His brother went up to stop him and, seeing that his fingers were already tattered and his shoes worn through, said sadly, “If you don’t go home at once, I’ll use this axe to kill myself!”

   Only then did Cheng go back. His brother went with him half the way before turning round. On going home with the firewood, Ne stopped at the school and told the tutor, “My brother’s still young. He should be kept inside. In the hills there are many tigers and wolves.”

   The tutor said, “Before noon he went off who knows where. I’ve already caned him.”

   When he got home, Ne said to Cheng, “You wouldn’t listen to me and you received a beating.”

   Smiling, Cheng said, “I didn’t.”

   The following morning, Cheng went there again, carrying an axe. Astounded, his brother said, “I told you clearly not to come. What are you doing here again?”

   Cheng didn’t reply but began quickly chopping wood, sweat streaming down his face and not stopping for a second. When there was about enough for a bundle, he went back without a word. The tutor again punished him, so he told him the truth. Admiring his virtue, the tutor from then on no longer forbade him. Though his brother repeatedly tried to stop him, he never listened.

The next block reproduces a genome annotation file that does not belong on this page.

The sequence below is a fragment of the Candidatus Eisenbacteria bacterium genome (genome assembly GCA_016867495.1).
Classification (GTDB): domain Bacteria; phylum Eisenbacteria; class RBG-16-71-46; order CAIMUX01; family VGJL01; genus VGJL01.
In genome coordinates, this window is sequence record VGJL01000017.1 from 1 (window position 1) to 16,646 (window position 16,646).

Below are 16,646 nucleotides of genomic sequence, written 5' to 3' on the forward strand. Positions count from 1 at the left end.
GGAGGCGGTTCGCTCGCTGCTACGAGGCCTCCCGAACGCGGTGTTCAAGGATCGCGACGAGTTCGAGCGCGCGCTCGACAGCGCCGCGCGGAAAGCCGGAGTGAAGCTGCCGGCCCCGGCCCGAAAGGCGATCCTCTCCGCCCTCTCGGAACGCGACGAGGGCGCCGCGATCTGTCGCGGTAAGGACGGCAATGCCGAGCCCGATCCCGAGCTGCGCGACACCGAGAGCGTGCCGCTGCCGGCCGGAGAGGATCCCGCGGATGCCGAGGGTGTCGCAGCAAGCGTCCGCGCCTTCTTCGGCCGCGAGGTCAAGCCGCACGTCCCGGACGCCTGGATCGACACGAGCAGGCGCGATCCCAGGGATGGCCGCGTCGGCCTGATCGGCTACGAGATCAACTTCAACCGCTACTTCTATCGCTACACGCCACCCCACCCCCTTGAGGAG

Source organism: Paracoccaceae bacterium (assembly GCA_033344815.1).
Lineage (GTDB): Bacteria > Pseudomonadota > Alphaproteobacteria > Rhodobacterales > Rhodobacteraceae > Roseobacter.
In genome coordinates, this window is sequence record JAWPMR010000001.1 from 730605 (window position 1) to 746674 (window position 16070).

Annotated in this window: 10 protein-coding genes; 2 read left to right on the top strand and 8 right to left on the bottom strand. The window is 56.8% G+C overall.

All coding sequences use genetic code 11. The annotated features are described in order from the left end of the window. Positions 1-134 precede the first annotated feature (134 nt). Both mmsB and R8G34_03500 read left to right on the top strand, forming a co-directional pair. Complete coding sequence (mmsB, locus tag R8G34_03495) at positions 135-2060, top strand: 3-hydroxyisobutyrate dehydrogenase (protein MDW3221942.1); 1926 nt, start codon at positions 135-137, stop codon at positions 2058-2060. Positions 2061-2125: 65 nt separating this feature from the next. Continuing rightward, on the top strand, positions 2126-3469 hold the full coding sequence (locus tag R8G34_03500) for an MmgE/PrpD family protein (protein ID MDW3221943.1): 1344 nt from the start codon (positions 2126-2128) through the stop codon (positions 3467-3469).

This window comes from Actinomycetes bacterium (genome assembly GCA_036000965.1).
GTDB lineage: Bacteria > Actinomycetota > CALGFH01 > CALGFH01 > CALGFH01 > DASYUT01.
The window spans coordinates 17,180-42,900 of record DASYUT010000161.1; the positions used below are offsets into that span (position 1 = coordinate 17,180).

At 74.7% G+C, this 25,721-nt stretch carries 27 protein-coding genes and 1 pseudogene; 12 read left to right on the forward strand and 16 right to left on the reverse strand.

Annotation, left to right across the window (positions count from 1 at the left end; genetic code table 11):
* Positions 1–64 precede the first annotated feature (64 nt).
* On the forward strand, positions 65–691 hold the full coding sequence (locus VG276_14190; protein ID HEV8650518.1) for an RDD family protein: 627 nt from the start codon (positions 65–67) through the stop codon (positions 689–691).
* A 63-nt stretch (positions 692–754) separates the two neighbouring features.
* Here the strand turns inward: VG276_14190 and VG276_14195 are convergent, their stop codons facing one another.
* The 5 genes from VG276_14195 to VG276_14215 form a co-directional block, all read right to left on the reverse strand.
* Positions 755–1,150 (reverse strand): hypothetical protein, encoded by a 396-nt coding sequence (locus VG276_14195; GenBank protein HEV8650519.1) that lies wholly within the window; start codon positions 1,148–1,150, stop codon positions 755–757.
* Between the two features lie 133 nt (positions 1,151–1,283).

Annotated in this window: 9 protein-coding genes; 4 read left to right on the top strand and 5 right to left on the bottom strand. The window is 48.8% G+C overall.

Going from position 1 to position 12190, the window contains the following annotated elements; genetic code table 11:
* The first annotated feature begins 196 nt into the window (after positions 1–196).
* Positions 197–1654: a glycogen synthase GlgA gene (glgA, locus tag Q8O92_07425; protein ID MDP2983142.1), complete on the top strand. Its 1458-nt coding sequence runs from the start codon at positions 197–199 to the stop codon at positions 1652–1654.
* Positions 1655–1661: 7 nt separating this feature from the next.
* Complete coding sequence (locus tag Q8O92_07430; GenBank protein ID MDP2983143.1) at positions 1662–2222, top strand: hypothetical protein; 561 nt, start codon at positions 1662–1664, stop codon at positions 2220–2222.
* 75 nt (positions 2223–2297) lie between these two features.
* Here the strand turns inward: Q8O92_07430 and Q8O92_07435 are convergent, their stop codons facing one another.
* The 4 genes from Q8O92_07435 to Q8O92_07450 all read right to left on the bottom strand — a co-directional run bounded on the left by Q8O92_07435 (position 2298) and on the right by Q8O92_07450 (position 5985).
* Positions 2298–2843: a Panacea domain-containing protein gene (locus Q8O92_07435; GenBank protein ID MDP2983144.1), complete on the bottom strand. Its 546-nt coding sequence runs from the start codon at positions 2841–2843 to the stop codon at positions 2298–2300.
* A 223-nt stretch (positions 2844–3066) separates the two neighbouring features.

One day, he was gathering firewood with a group of people in the hills when suddenly a tiger appeared. They all lay flat in terror. As it happened, the tiger carried Cheng off. Bearing a person, the tiger ran slowly, so it was chased down by Ne. Ne attacked it with an axe, striking its hip. In pain, the tiger charged off wildly. Unable to track it down, Ne went back weeping bitterly. The others tried to console him, but he wept all the more miserably. “My brother was not like other people’s brothers,” he said. “And now he’s died for me, why should I live?” Then he used the axe to cut his own throat.

   The others rushed to save him, but the axe had sunk an inch into his flesh, blood was flowing in a torrent and he had passed out with glazed eyes. In shock, they tore their clothes to bind him and together carried him home. Sobbing, Niu swore at him, “You killed my son. Can’t you even slit your own throat properly?”

   Ne groaned, “Don’t worry, mother. With brother dead, I certainly won’t live!”

   Placed on the couch, unable to sleep from the pain of his wound, night and day Ne merely sat against the wall weeping. Afraid that Ne would also die, his father at times approached the couch and fed him a little, but Niu would always scold him for this, so Ne didn’t eat and died in three days.